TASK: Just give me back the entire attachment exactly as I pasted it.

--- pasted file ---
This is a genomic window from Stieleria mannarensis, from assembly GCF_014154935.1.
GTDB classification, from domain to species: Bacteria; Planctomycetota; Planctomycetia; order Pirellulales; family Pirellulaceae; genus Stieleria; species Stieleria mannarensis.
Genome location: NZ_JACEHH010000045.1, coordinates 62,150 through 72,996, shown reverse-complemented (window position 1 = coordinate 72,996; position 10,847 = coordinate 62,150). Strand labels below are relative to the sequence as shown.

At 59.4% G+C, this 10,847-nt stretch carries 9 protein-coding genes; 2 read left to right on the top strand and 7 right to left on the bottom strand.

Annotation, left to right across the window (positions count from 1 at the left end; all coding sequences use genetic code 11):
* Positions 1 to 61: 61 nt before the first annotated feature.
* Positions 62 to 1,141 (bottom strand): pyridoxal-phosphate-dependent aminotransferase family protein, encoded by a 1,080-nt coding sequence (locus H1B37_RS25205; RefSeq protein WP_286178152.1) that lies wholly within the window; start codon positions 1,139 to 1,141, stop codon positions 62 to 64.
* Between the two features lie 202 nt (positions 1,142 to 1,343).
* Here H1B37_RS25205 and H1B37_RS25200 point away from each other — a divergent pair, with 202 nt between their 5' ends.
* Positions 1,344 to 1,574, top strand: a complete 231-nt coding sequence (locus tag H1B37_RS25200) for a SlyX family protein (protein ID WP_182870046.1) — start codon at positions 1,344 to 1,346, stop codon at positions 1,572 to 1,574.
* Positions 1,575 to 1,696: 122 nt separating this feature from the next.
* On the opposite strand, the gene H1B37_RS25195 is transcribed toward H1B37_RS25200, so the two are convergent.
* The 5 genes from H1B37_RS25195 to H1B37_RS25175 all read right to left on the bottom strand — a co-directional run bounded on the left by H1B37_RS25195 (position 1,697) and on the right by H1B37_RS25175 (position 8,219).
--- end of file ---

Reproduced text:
This is a genomic window from Stieleria mannarensis, from assembly GCF_014154935.1.
GTDB classification, from domain to species: Bacteria; Planctomycetota; Planctomycetia; order Pirellulales; family Pirellulaceae; genus Stieleria; species Stieleria mannarensis.
Genome location: NZ_JACEHH010000045.1, coordinates 62,150 through 72,996, shown reverse-complemented (window position 1 = coordinate 72,996; position 10,847 = coordinate 62,150). Strand labels below are relative to the sequence as shown.

At 59.4% G+C, this 10,847-nt stretch carries 9 protein-coding genes; 2 read left to right on the top strand and 7 right to left on the bottom strand.

Annotation, left to right across the window (positions count from 1 at the left end; all coding sequences use genetic code 11):
* Positions 1 to 61: 61 nt before the first annotated feature.
* Positions 62 to 1,141 (bottom strand): pyridoxal-phosphate-dependent aminotransferase family protein, encoded by a 1,080-nt coding sequence (locus H1B37_RS25205; RefSeq protein WP_286178152.1) that lies wholly within the window; start codon positions 1,139 to 1,141, stop codon positions 62 to 64.
* Between the two features lie 202 nt (positions 1,142 to 1,343).
* Here H1B37_RS25205 and H1B37_RS25200 point away from each other — a divergent pair, with 202 nt between their 5' ends.
* Positions 1,344 to 1,574, top strand: a complete 231-nt coding sequence (locus tag H1B37_RS25200) for a SlyX family protein (protein ID WP_182870046.1) — start codon at positions 1,344 to 1,346, stop codon at positions 1,572 to 1,574.
* Positions 1,575 to 1,696: 122 nt separating this feature from the next.
* On the opposite strand, the gene H1B37_RS25195 is transcribed toward H1B37_RS25200, so the two are convergent.
* The 5 genes from H1B37_RS25195 to H1B37_RS25175 all read right to left on the bottom strand — a co-directional run bounded on the left by H1B37_RS25195 (position 1,697) and on the right by H1B37_RS25175 (position 8,219).